By Roxy Simons.
2015 marked the 50th anniversary of the mystery writer Ranpo Edogawa’s death. Taking his pseudonym from Edgar Allen Poe (as in “Edoga Waran Po”), one of his many influences, Ranpo Edogawa wrote many novels, short stories, and essays over his 42-year career. He changed the face of Japanese mystery fiction, and his most notable creation was the great detective Kogoro Akechi who, with the help of his assistant Yoshio Kobayashi , solved crimes and was regularly pitted against the Fiend with Twenty Faces.
To celebrate his life’s work, and the anniversary of his death, it was announced that a variety of anime series would be created to bring his most noteworthy stories to life. Trickster: Edogawa Ranpo’s Boy Detectives Club is the latest of these adaptations. Taking its name the series of books of the same name, the anime sees Akechi’s protégé Kobayashi join the team of detectives in the year 203X. He’s brought on board by Kensuke Hanasaki, an eager recruit who decides to help the reclusive boy. There’s something different about his character this time around: he’s immortal.
Surrounded by mysterious mist, a bubble of sorts, at all times, Kobayashi is kept from being harmed from any external threats. For the 14-year-old boy this is the last thing he wants, he’s desperate to end it all and his newfound ability makes it impossible. He’s vulnerable and reluctant to get close to others, but he agrees to join the other on the basis that they might find a way to kill him. In this sense, amongst many others, Trickster departs significantly from its source material.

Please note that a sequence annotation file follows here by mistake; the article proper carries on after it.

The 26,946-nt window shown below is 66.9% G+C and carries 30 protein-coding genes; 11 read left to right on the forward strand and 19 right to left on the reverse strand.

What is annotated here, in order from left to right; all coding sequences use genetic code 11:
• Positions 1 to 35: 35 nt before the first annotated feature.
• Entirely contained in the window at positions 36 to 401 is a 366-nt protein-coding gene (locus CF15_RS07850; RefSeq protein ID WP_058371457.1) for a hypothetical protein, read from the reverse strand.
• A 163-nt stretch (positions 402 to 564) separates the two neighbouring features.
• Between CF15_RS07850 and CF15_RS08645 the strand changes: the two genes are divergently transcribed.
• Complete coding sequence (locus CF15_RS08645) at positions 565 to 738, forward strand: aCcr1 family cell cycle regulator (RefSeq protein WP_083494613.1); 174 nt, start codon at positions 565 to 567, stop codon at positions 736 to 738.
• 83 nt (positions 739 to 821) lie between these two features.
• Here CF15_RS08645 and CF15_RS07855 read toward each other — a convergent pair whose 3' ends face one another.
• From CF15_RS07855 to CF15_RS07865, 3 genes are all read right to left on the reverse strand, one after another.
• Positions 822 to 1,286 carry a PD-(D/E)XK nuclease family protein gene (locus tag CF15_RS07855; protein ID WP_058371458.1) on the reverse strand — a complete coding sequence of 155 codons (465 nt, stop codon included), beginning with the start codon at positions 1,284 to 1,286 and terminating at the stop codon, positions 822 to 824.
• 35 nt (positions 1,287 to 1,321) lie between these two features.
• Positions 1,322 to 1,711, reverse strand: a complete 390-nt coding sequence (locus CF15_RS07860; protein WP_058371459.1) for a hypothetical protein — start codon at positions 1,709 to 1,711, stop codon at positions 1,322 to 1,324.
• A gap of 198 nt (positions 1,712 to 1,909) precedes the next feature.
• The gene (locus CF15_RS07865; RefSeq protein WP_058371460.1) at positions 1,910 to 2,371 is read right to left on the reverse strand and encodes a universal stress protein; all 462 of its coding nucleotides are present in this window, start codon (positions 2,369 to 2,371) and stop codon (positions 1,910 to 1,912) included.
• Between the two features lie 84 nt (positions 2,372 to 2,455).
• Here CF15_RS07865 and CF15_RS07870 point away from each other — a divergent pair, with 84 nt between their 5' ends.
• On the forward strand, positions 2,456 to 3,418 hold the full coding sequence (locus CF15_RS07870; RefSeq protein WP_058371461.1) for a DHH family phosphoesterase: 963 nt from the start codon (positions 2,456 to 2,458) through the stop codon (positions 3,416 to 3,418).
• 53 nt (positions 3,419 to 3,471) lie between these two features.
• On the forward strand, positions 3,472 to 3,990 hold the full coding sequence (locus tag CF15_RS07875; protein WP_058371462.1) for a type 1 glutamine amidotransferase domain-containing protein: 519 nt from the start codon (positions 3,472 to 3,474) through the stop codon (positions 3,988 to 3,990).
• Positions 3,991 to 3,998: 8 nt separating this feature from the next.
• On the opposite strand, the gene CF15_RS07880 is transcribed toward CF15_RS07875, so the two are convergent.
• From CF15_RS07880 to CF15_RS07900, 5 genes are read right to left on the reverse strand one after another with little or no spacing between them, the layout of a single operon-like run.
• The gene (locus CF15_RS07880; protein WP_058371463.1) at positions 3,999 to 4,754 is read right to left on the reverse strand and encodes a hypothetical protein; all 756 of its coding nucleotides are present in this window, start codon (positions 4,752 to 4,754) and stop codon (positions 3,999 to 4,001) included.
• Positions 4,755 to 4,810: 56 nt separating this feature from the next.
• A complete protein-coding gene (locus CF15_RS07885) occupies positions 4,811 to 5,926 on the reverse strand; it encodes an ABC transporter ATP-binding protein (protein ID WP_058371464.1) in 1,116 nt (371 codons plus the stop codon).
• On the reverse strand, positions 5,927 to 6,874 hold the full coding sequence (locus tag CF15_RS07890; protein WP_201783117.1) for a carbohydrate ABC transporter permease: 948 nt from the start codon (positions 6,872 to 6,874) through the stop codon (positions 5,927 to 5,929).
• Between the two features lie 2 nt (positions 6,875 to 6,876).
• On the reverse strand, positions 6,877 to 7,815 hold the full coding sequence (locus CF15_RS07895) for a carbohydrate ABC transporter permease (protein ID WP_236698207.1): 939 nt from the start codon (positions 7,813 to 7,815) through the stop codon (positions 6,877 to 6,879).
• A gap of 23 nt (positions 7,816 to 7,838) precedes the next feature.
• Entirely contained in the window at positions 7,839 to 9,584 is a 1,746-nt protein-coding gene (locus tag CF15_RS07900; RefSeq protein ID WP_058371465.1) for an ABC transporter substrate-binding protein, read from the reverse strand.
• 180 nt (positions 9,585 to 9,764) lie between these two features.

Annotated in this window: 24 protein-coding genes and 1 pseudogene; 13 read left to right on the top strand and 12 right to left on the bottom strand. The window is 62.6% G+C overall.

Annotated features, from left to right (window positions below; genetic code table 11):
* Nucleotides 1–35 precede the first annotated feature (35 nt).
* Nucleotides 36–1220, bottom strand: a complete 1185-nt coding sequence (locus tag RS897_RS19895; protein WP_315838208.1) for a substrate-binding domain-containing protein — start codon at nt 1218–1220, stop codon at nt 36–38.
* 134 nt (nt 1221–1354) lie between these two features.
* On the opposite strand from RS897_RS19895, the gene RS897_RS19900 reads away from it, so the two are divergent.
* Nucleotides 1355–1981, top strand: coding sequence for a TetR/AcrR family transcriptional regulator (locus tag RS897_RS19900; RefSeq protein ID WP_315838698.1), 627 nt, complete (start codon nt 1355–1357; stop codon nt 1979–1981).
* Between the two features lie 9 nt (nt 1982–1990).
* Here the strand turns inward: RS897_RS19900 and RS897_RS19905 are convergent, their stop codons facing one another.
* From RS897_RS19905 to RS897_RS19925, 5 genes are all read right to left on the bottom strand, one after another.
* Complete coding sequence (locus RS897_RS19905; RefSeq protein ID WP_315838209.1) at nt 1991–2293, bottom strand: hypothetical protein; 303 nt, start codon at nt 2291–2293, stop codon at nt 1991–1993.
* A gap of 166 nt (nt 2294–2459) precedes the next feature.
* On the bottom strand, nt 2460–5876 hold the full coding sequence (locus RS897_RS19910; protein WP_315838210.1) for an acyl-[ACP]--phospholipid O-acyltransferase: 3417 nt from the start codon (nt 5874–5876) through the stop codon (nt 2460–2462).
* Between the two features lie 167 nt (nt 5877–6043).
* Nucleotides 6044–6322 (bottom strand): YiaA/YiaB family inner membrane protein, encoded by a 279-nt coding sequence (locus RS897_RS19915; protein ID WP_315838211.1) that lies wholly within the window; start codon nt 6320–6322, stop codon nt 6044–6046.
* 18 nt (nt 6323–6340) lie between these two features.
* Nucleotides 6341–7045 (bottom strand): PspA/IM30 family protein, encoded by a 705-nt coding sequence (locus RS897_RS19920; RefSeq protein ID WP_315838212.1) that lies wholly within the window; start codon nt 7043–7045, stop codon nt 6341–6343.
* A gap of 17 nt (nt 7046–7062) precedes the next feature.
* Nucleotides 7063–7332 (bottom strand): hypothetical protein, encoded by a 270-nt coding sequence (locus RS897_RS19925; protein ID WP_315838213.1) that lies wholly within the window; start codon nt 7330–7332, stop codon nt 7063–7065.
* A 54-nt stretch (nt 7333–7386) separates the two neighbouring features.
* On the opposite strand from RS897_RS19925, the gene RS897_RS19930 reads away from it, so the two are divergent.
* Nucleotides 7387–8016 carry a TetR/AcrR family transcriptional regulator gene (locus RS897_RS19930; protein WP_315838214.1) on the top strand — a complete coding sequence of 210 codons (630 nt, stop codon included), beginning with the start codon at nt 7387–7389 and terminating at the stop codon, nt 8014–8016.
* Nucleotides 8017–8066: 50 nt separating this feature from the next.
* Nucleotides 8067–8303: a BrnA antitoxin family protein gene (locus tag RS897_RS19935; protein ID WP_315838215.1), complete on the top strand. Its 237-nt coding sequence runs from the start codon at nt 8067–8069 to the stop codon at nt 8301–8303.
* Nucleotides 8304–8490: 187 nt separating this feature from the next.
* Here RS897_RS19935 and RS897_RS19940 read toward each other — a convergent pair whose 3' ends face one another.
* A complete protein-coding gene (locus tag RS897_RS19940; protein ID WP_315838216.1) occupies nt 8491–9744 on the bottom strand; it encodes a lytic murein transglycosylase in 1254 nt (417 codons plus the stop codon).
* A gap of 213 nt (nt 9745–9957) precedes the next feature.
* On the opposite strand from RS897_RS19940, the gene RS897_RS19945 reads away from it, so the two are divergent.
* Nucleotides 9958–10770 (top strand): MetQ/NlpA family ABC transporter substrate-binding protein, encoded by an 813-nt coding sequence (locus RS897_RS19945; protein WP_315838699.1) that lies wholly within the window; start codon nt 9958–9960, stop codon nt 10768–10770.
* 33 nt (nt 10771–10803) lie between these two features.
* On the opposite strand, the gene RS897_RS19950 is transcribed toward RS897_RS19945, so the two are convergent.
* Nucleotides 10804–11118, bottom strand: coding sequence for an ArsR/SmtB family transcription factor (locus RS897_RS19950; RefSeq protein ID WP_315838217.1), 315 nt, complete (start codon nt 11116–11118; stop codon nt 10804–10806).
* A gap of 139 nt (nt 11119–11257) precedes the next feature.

The focus of the series’ first half is more on Hanasaki than it is on Akechi’s gifted apprentice. His vast amount of energy and desire for approval in contrast to Kobayashi’s lacklustre attitude means that we follow him more often. It’s his worries and past that are brought to light.
Unlike the earlier anime series to celebrate Ranpo Edogawa’s legacy, Game of Laplace, Trickster doesn’t focus on its murder-mystery origins. Aimed at children, the original series of stories was set in Showa-era Japan and saw the detective club members, led by Kobayashi, step in to solve mysteries —often instigated by the Fiend with Twenty Faces— while their boss Detective Akechi is away. In this, the series is more fixated on their day-to-day business rather than one particular crime, the slow growth of the friendship between Hanasaki and Kobayashi, as well as the pasts of Akechi and Hanasaki. Its lack of focus does make for a rather stilted beginning, and since there doesn’t seem to be any clear goal for the narrative it is difficult for the series to stand out against others this season.
Rather than being a direct adaptation, it’s easier to see Trickster as being merely influenced by his work and presenting the essence of one Edogawa’s stories instead. The characters are all there, but they have been transported to a new world and are taking on new adventures. Whether the changes that have been made will make for a satisfying series is yet to be seen, but that doesn’t mean that there isn’t potential for it to improve in its second half now that the Fiend with Twenty Faces has made his grand entrance.